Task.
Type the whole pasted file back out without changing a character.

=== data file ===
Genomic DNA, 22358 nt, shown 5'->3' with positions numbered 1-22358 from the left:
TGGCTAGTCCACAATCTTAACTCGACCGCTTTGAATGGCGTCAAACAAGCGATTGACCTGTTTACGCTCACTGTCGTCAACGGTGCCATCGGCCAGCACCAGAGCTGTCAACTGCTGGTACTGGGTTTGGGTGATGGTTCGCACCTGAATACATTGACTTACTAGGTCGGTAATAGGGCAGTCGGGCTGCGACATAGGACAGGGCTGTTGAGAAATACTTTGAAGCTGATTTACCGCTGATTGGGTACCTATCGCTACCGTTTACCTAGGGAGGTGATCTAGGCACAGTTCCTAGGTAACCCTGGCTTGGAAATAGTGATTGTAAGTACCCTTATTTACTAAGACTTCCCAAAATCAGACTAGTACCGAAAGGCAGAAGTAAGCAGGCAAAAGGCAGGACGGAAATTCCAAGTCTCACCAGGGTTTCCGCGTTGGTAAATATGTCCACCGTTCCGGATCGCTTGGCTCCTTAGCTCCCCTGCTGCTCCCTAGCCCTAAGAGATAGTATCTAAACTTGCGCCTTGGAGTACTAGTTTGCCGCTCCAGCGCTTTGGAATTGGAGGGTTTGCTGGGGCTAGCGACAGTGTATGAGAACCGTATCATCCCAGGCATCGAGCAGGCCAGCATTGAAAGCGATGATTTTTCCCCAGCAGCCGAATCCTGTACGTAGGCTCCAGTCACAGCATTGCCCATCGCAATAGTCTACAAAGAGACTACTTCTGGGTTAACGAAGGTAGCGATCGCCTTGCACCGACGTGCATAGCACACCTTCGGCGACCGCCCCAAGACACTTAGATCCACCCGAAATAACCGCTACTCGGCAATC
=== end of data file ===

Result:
Genomic DNA, 22358 nt, shown 5'->3' with positions numbered 1-22358 from the left:
TGGCTAGTCCACAATCTTAACTCGACCGCTTTGAATGGCGTCAAACAAGCGATTGACCTGTTTACGCTCACTGTCGTCAACGGTGCCATCGGCCAGCACCAGAGCTGTCAACTGCTGGTACTGGGTTTGGGTGATGGTTCGCACCTGAATACATTGACTTACTAGGTCGGTAATAGGGCAGTCGGGCTGCGACATAGGACAGGGCTGTTGAGAAATACTTTGAAGCTGATTTACCGCTGATTGGGTACCTATCGCTACCGTTTACCTAGGGAGGTGATCTAGGCACAGTTCCTAGGTAACCCTGGCTTGGAAATAGTGATTGTAAGTACCCTTATTTACTAAGACTTCCCAAAATCAGACTAGTACCGAAAGGCAGAAGTAAGCAGGCAAAAGGCAGGACGGAAATTCCAAGTCTCACCAGGGTTTCCGCGTTGGTAAATATGTCCACCGTTCCGGATCGCTTGGCTCCTTAGCTCCCCTGCTGCTCCCTAGCCCTAAGAGATAGTATCTAAACTTGCGCCTTGGAGTACTAGTTTGCCGCTCCAGCGCTTTGGAATTGGAGGGTTTGCTGGGGCTAGCGACAGTGTATGAGAACCGTATCATCCCAGGCATCGAGCAGGCCAGCATTGAAAGCGATGATTTTTCCCCAGCAGCCGAATCCTGTACGTAGGCTCCAGTCACAGCATTGCCCATCGCAATAGTCTACAAAGAGACTACTTCTGGGTTAACGAAGGTAGCGATCGCCTTGCACCGACGTGCATAGCACACCTTCGGCGACCGCCCCAAGACACTTAGATCCACCCGAAATAACCGCTACTCGGCAATC